Working on portfolio...discovering design
So, as some of you may know my main design work has been up until this point almost exclusively within finance. Financial marketing and subsequently the "design" (though, to me saying "design" and "finance" in the same sentence is always a bit disruptive, but in a really good way which I will explain in a second) that it entails has been most of my bread and butter.
On one hand, it's been the work that was fairly consistent and bringing a dynamic stream of revenue. On the other hand, because there are so many [often legal] boundaries to what a finance person can or cannot include within their marketing, even beyond the understandable strict legal wording of biographies and such, it is very difficult to work inside the box of finance which is, due mainly in part to the SEC (Securites and Exchange Commission), very small. It was always tough finding a design or making a logo or marketing material that looked nice and classic but not boring. When developing work in such a manner, I was constantly at odds with myself as a designer. When people, namely paying clients, are utilizing your God given talent it's a constant tug of war between pleasing them with a solid product and stirring them in the right direction, even if they may not be totally convinced, making something we both feel good with. A good designer is at their very heart a marketing consultant, because without this core understanding of visual impact and target audiences, the designer will quickly fall into the abyss of "pixel pusher" or the ever dreaded "fine artist". It is my goal to see my work alive and well and exposed not to the elite few but the masses, for the joy of seeing the fruit of one's labor is really at the heart of being an American. So with that, I try to work with the client...but still stubbornly protect my ability to make them happy in the long term, not the short term. A client with immediate gratification is simply getting exactly what they want, which means the designer has just been pushing pixels for them.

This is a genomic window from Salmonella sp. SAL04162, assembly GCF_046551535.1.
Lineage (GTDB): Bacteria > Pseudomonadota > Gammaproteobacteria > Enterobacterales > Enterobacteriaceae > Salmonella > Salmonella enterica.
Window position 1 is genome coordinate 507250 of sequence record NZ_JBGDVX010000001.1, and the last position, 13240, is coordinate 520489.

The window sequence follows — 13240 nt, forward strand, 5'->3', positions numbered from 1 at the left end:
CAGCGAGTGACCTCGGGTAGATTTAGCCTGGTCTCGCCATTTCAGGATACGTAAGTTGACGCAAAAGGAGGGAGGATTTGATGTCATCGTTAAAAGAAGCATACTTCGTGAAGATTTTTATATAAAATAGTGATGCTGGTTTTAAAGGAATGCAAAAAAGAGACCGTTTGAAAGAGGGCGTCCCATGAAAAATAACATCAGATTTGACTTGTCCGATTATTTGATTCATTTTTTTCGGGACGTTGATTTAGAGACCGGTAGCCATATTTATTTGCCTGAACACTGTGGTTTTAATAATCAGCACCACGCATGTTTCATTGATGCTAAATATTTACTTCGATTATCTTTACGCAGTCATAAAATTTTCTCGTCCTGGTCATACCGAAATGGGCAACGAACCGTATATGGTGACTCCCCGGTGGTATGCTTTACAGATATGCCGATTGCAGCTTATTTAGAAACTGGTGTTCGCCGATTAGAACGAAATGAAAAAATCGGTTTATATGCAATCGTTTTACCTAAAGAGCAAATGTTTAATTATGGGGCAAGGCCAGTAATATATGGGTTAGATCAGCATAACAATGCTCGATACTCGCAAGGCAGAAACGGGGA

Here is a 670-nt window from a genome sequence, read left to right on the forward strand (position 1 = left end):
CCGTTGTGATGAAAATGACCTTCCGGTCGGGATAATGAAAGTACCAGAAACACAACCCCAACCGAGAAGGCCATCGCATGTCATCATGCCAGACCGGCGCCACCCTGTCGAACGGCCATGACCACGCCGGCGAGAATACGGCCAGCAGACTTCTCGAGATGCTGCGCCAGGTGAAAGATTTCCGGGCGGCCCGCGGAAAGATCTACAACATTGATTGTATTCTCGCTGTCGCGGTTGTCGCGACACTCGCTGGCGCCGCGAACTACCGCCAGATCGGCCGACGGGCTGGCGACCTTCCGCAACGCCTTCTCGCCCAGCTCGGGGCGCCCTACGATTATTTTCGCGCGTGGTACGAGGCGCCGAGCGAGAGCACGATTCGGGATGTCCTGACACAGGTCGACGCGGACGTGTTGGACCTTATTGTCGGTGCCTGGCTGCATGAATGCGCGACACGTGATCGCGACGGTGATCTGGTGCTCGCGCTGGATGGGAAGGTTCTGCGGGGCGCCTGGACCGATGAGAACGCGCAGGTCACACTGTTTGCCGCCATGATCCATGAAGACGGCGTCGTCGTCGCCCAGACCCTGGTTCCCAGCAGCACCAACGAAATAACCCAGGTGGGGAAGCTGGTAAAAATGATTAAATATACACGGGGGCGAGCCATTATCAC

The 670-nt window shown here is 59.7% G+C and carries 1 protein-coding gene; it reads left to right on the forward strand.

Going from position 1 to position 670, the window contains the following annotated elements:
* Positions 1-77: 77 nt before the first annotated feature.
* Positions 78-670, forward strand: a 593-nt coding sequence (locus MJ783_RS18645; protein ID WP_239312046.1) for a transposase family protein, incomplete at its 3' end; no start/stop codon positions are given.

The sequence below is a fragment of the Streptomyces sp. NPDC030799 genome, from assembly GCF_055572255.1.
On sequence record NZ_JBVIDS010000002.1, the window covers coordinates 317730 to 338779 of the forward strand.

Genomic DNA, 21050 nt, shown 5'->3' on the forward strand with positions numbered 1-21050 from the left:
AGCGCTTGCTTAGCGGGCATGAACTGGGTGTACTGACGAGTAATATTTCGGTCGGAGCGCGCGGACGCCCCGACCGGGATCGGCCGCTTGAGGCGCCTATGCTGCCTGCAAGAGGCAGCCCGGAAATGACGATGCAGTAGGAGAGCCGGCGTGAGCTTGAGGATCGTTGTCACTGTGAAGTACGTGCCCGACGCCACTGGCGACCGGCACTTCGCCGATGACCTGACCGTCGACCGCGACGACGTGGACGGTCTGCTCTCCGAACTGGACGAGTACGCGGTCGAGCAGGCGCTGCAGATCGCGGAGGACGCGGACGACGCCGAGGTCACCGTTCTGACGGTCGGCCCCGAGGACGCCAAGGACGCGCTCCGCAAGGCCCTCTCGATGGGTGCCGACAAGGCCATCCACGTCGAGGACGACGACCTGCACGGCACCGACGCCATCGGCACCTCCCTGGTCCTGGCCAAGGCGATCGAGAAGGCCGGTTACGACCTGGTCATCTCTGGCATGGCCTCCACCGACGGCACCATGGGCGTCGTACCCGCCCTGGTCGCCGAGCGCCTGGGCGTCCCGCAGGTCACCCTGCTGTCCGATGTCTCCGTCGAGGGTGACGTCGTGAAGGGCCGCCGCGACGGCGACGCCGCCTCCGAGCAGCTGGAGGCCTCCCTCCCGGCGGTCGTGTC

With finance, a breed of people I came across quite often while at university (The Mccintire School of Business I passed by at lunch every day for 4 years being the top undergrad business school in the country) so I kind of knew how they operated. That said, we are completely different breeds of people. When I started doing financial design I didn't know where to turn except to think back to the old, classic Southern styles and traditions I learned from being a student at the University of Virginia (a school known for its bow-ties and seersucker suits). I thought of simple elegance, muted but pastelled colors and subtle and refrained lines. For one piece, I even used the University of Virginia logo itself as a reference point of which to develop my piece. I figured UVA's traditions maintained themselves in much similar ways as finance, with conservative and classic guidelines that remained because they had done so for hundreds of years. So, basically, instead of studying Lou Reed album covers, I went back to my alma mater to begin to teach myself how to make something I know was safe, attractive and could make both of us happy.